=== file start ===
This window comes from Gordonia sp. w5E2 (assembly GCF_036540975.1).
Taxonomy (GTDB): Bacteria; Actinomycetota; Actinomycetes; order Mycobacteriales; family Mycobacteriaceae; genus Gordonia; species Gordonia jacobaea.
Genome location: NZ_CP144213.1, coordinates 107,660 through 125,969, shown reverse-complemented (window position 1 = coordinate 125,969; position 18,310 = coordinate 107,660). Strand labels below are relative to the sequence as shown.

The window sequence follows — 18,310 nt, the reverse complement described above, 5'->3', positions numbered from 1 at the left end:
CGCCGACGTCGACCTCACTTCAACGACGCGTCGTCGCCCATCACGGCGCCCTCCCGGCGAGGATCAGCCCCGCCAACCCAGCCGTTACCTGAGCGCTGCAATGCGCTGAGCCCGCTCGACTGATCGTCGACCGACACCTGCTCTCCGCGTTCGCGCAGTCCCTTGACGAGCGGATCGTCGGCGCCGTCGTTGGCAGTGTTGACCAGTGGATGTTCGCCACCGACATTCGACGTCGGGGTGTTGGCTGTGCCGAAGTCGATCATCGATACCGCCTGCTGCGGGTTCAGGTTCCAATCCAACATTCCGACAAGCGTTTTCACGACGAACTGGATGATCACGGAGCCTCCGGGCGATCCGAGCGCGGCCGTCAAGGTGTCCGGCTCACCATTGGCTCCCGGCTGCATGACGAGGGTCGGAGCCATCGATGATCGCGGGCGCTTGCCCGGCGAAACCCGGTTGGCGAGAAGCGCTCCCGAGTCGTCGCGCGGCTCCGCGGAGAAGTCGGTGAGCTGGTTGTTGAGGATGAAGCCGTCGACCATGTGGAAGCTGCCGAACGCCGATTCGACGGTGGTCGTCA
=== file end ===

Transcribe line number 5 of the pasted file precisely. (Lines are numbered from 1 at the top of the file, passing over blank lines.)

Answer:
CGCCGACGTCGACCTCACTTCAACGACGCGTCGTCGCCCATCACGGCGCCCTCCCGGCGAGGATCAGCCCCGCCAACCCAGCCGTTACCTGAGCGCTGCAATGCGCTGAGCCCGCTCGACTGATCGTCGACCGACACCTGCTCTCCGCGTTCGCGCAGTCCCTTGACGAGCGGATCGTCGGCGCCGTCGTTGGCAGTGTTGACCAGTGGATGTTCGCCACCGACATTCGACGTCGGGGTGTTGGCTGTGCCGAAGTCGATCATCGATACCGCCTGCTGCGGGTTCAGGTTCCAATCCAACATTCCGACAAGCGTTTTCACGACGAACTGGATGATCACGGAGCCTCCGGGCGATCCGAGCGCGGCCGTCAAGGTGTCCGGCTCACCATTGGCTCCCGGCTGCATGACGAGGGTCGGAGCCATCGATGATCGCGGGCGCTTGCCCGGCGAAACCCGGTTGGCGAGAAGCGCTCCCGAGTCGTCGCGCGGCTCCGCGGAGAAGTCGGTGAGCTGGTTGTTGAGGATGAAGCCGTCGACCATGTGGAAGCTGCCGAACGCCGATTCGACGGTGGTCGTCA